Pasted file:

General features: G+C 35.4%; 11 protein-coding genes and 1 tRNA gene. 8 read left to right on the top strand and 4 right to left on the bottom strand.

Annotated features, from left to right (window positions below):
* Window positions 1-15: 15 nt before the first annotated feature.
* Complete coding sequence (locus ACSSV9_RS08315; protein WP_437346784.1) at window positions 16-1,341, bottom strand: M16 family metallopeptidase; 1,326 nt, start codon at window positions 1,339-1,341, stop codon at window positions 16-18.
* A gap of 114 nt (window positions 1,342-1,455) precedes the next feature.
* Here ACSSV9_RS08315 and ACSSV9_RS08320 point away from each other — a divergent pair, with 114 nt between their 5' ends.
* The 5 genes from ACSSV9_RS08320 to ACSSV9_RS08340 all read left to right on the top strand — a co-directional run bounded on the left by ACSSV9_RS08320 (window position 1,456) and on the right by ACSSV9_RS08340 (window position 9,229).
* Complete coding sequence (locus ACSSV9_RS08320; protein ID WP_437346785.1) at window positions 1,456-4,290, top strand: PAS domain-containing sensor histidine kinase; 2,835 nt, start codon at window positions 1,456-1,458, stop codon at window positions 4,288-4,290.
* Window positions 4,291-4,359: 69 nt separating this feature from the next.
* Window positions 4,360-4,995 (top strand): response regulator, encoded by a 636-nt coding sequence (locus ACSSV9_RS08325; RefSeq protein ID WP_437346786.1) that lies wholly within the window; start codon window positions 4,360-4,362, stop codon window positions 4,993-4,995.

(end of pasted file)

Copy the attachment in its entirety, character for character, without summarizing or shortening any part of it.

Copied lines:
General features: G+C 35.4%; 11 protein-coding genes and 1 tRNA gene. 8 read left to right on the top strand and 4 right to left on the bottom strand.

Annotated features, from left to right (window positions below):
* Window positions 1-15: 15 nt before the first annotated feature.
* Complete coding sequence (locus ACSSV9_RS08315; protein WP_437346784.1) at window positions 16-1,341, bottom strand: M16 family metallopeptidase; 1,326 nt, start codon at window positions 1,339-1,341, stop codon at window positions 16-18.
* A gap of 114 nt (window positions 1,342-1,455) precedes the next feature.
* Here ACSSV9_RS08315 and ACSSV9_RS08320 point away from each other — a divergent pair, with 114 nt between their 5' ends.
* The 5 genes from ACSSV9_RS08320 to ACSSV9_RS08340 all read left to right on the top strand — a co-directional run bounded on the left by ACSSV9_RS08320 (window position 1,456) and on the right by ACSSV9_RS08340 (window position 9,229).
* Complete coding sequence (locus ACSSV9_RS08320; protein ID WP_437346785.1) at window positions 1,456-4,290, top strand: PAS domain-containing sensor histidine kinase; 2,835 nt, start codon at window positions 1,456-1,458, stop codon at window positions 4,288-4,290.
* Window positions 4,291-4,359: 69 nt separating this feature from the next.
* Window positions 4,360-4,995 (top strand): response regulator, encoded by a 636-nt coding sequence (locus ACSSV9_RS08325; RefSeq protein ID WP_437346786.1) that lies wholly within the window; start codon window positions 4,360-4,362, stop codon window positions 4,993-4,995.